* Posts by Cav

28 posts • joined 19 Jun 2018

Brit housing association blabs 3,500 folks' sexual orientation, ethnicity in email blunder

Cav

Re: You have to wonder...

Too prove non-discrimination and ensure that you aren't unintentionally discriminating against any particular group. It really isn't that difficult to understand.

Cav

Re: re: why

Then you'd be wrong. If you don't know the people you serve then how do you know whether you are discriminating against them, intentionally or otherwise? Then, of course, you can also answer accusations of discrimination such as "You don't house gay black women" with "Well actually...".

London's Met Police splash the cash on e-learning 'cyber' training for 4k staffers

Cav

Re: Wow!

Let's hope you are nowhere near anything that requires critical analysis with all those assumptions...

Email blackmail brouhaha tears UKIP apart as High Court refuses computer seizure attempt

Cav

Re: @NeilPost

And yet it is rampant, unchecked American style capitalism that has crashed the global economy on numerous occasions.

An amalgam of capitalism and socialism provides the best outcomes for the most people. Both are necessary.

'Ethical' hackers say: It's just hacker. To be one is no longer a bad thing

Cav

The media didn't redefine troll as bully. A troll is a trouble-maker.

The origin of hacker, relating to technology, is from the 1950s and MIT, meaning anyone tinkering or working on tech. Intention is key. "Ethical" is not just necessary for "media reasons" but because there really are ethical and unethical hackers. If you intend to cause harm then you are unethical. The word hacker itself needs the adjective.

Pack your bags, you're going to America, Lord Chief Justice tells accused Brit hacker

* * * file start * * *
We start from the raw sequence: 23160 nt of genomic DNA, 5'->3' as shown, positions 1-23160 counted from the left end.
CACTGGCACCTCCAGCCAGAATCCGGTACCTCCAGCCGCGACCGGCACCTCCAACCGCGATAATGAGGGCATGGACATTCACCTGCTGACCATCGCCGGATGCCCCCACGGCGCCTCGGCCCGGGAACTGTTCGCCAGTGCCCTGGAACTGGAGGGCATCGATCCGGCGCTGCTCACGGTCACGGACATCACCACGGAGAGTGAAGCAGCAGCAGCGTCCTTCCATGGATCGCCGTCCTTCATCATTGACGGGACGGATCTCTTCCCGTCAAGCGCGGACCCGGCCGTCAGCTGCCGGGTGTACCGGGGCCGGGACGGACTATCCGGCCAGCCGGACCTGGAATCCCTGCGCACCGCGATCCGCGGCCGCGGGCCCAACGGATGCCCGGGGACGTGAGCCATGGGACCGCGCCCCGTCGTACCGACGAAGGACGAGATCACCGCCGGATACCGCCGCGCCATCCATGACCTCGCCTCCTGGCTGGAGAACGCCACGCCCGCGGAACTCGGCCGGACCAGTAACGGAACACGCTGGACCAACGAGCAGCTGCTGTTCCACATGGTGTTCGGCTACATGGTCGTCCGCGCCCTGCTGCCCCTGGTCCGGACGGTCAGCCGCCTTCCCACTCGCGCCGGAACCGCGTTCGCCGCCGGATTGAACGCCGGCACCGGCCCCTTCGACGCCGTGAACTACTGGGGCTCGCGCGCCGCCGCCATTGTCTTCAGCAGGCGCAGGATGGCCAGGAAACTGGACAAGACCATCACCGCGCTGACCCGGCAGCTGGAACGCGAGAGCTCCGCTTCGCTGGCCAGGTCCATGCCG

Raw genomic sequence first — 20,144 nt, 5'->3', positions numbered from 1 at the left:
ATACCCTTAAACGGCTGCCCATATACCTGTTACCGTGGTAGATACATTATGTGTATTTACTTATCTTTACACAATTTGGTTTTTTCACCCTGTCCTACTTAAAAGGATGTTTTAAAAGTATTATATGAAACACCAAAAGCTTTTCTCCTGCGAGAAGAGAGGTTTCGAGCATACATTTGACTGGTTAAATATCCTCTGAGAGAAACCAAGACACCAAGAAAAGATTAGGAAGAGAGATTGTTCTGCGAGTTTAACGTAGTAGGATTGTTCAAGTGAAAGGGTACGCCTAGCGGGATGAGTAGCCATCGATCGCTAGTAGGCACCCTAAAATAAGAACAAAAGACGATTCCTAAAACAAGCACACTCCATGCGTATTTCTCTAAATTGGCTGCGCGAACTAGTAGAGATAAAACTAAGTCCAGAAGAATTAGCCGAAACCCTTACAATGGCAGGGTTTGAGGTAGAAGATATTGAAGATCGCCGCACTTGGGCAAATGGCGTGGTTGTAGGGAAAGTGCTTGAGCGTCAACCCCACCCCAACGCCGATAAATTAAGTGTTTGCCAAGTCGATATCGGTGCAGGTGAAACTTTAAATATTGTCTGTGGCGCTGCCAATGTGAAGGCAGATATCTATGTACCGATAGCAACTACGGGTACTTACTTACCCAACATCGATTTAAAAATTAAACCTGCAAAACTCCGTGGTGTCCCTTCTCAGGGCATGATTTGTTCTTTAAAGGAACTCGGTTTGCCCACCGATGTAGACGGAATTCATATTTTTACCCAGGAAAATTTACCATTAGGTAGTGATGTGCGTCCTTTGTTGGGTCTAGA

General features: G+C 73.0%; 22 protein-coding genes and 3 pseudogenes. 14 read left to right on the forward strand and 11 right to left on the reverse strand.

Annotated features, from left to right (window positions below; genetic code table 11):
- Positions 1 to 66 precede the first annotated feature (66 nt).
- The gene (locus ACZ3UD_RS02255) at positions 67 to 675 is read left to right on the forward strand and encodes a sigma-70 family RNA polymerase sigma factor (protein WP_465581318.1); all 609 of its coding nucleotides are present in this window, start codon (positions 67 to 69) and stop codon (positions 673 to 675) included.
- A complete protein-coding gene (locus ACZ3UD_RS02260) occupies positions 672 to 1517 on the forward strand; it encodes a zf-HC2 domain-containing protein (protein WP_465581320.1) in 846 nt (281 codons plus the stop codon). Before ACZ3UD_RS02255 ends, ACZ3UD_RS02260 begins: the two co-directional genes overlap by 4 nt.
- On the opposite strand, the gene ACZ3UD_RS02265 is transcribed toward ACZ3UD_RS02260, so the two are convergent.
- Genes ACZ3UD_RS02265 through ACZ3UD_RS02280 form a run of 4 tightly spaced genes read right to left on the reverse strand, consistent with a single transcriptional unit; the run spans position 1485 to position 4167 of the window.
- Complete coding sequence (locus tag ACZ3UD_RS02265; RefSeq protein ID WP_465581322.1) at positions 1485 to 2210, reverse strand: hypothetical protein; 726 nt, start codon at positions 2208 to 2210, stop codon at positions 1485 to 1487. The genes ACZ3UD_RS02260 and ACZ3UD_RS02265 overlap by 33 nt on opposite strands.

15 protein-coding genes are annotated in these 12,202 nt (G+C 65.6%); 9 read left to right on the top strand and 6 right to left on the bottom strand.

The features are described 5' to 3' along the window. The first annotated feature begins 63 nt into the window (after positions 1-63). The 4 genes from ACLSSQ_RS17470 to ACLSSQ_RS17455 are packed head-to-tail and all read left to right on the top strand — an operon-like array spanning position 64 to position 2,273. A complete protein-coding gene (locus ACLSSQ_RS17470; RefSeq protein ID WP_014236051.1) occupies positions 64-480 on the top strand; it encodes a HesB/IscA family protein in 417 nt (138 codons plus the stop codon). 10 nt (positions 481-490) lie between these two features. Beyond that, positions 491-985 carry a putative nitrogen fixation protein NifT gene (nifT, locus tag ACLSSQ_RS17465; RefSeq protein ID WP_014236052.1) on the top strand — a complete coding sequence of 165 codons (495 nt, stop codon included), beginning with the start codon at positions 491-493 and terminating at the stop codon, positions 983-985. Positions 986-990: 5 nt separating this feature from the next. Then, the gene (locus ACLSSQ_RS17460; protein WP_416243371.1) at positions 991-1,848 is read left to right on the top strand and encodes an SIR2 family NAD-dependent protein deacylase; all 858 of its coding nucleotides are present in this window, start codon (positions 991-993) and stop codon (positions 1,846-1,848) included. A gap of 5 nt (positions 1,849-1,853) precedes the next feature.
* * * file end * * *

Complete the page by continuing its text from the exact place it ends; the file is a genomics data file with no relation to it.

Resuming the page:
Cav

Re: Here is a thought...

That's a joke, yes?

Interpol: Strong encryption helps online predators. Build backdoors

Cav

Re: Here we go again...

Chicago has high levels of poverty and is crime ridden anyway. It may have strict gun control but criminals just bring in guns from surrounding areas.

Your conclusion is false.

Cav

Well, they are quite correct.

Down vote all you wish, it won't change the fact.

Cav

Re: Here we go again...

Using that logic, we shouldn't try to keep any data secure because someone will always find a way around our defences. In other words, because you can't stop all instances of X that doesn't mean you shouldn't stop any.

What do you get when you allegedly mix Wireshark, a gumshoe child molester, and a court PC? A judge facing hacking charges

Cav

Re: Nuance

"If the court's IT department can't secure their network properly, that's their fault, not the judge's or the investigators'." If you leave your door unlocked and someone walks in an steals your belongings then your insurance company may not pay up but the perp will still be arrested for burglary. Carelessness is not a permit to do what you want.

Cav

Re: Oh come on...

"So it's perfectly legitimate for a firm to secretly hire someone to test the firm's security and practices to protect the firm, but it's not cool for an employee to hire someone to test whether their confidentiality is being breached by their employer / colleagues etc?" Yes, because they own the equipment!

Your logic is bizarre.

IF the network connected device is your own then yes, you can take it home and analyze it. What you don't have a right to do is connect it to the network owned by your employer and monitor that network in any way!

Cav

Re: Oh come on...

What ridiculous hyperbole. The owning company can give you permission to access any machine in any necessary fashion without the need to inform the target.

Cav

Re: "Her computer"?

"Sounds to me like it was a bring your own device deal. " Very possibly. That is the case where I work.

"So if so she has every right to have her machine checked." If she had it checked outside of work, yes.

"Sounds like its a bullshit charge in an attempt to maybe get her off certain "Cases" shes refused to take brown envelopes for, maybe." Pure speculation.

Surveillance kit slinger accused of slapping 'Made in America' on Chinese gear, selling it to the US government

Cav

Re: Prosecutorial pomposity

Agree with the first part of your post but:

"Even if they are found guilty, they'll eventually serve their sentence and rejoin the community - so shouldn't we make it a bit easier by allowing them some privacy where possible?"